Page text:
973741 tn?1342342773
Unfortunately, that drug is completely banned in the United States.  It became known to create an issue with addiction. Addiction includes having to take more and more for effect. Sadly, you may be at that point. This isn't really about your cymbalta in my opinion.  I would consider if your sleep aid is actually problematic to your life.  That's a hard thing to talk about.  I am sorry to say that.  Sleep is a tricky thing for a lot of people. SSRI's can be activating for some people (one can be for one person, not the next and just because one causes you to be activated, doesn't mean the next one you try will).  Sometimes switching the time of day you take it can help.  My son takes prozac at about 8 pm every night.  It is not activating for him.  Although it is considered a more activating of the SSRI's.  He also has taken melatonin for about 2 years now and he takes hydroxyzine.  All lead to his getting 8 hours of sleep minimum a night which is what he needs.  Before, he would not sleep.  But that's what has worked for HIM and everyone is different. However, your doctor may be correct that it is time to give imrest a rest.  Sorry to say.
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SSRI's are first line agents for anxiety and depression.  https://emedicine.medscape.com/article/286227-medication  That's not really your issue. It's the sleep aid that you have become dependent on and developed tolerance.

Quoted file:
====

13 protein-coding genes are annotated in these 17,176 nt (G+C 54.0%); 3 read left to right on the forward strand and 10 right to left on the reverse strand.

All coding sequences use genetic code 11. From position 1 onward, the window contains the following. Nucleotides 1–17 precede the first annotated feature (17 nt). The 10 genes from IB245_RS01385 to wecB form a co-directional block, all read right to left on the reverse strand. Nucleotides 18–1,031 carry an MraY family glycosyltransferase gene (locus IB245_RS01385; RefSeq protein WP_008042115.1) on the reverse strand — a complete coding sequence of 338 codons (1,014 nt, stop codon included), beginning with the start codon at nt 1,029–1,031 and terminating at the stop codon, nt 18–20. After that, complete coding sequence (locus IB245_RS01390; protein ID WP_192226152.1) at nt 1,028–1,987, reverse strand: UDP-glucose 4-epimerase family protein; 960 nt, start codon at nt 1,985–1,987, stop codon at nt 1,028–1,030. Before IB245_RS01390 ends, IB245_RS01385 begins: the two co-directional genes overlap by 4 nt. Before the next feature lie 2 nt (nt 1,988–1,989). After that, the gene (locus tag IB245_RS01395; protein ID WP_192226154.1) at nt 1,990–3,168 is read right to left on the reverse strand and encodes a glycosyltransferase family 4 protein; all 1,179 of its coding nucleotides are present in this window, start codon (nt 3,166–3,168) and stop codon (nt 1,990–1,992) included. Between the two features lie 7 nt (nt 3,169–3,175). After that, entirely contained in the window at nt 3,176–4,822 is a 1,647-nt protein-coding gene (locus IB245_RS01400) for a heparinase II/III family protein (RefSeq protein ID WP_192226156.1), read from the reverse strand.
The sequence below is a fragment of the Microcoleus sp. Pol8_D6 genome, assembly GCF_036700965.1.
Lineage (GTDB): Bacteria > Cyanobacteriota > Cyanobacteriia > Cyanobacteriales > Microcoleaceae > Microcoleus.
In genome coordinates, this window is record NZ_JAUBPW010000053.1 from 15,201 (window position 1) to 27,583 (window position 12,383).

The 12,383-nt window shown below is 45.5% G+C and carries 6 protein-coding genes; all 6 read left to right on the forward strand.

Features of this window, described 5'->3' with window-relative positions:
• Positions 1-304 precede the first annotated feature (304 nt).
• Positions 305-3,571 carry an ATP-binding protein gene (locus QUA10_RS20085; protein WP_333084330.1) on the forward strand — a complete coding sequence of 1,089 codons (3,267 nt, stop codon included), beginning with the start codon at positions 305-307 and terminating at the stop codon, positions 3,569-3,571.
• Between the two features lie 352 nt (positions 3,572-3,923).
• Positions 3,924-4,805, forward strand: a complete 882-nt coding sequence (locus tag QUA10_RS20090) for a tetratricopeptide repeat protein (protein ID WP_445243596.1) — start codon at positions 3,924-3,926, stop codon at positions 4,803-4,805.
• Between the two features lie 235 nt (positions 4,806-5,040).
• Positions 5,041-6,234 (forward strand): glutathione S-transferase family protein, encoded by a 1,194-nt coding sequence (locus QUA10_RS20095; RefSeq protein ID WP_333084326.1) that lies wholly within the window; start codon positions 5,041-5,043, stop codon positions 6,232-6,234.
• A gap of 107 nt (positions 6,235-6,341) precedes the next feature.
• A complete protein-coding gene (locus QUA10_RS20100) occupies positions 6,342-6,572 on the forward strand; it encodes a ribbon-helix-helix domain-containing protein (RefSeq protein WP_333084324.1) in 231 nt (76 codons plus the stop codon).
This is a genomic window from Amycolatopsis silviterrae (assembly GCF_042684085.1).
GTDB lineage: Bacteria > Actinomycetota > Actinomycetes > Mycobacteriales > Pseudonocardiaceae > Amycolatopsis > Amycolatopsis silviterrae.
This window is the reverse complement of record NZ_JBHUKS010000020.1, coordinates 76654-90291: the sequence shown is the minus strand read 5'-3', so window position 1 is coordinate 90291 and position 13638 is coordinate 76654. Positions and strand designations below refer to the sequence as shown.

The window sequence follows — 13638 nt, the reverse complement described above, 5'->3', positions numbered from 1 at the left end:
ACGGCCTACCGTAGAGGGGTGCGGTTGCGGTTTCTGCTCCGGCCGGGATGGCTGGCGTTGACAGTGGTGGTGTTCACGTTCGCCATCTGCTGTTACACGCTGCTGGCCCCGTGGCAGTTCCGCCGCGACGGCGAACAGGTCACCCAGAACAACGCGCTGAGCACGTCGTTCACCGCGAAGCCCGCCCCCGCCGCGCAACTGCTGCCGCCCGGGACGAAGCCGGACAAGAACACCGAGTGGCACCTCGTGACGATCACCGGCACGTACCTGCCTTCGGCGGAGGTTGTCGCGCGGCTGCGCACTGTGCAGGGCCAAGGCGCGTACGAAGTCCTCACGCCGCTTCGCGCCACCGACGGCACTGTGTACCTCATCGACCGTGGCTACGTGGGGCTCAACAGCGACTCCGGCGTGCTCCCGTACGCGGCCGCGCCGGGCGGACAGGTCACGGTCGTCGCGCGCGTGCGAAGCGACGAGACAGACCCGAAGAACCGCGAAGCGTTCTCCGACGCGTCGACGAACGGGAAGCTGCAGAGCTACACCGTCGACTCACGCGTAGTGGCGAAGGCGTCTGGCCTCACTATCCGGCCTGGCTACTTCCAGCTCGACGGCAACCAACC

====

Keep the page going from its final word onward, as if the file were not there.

I'm a bit confused, Mom.  Did you mean to say SNRIs can be activating?  Cymbalta is an SNRI, not an SSRI.  Most SSRIs are sedating, and Prozac is the only one thought to be agitating, although anyone can suffer pretty much anything on anything that affects brain function.  It's the SNRIs that are intentionally stimulating.  Just wondering.
I was giving an example.  Of the SSRI's, prozac is considered one of the more activating. But it is not for my son. When someone has a bit of activation or a bit of tiredness on an SSRI, they recommend switching time of day to see if it is better and to try a new one if it is not. I wasn't talking about classification of Cymbalta.  Norepinphrine is considered stimulating but with serotonin involved, these work well for anxiety. For anyone reading:  SNRIs work to influence both serotonin and norepinephrine by preventing a person’s brain cells from rapidly absorbing these neurotransmitters. By stabilizing these neurotransmitters, SNRIs can help improve a person’s mood, reduce feelings of anxiety, and help alleviate panic attacks.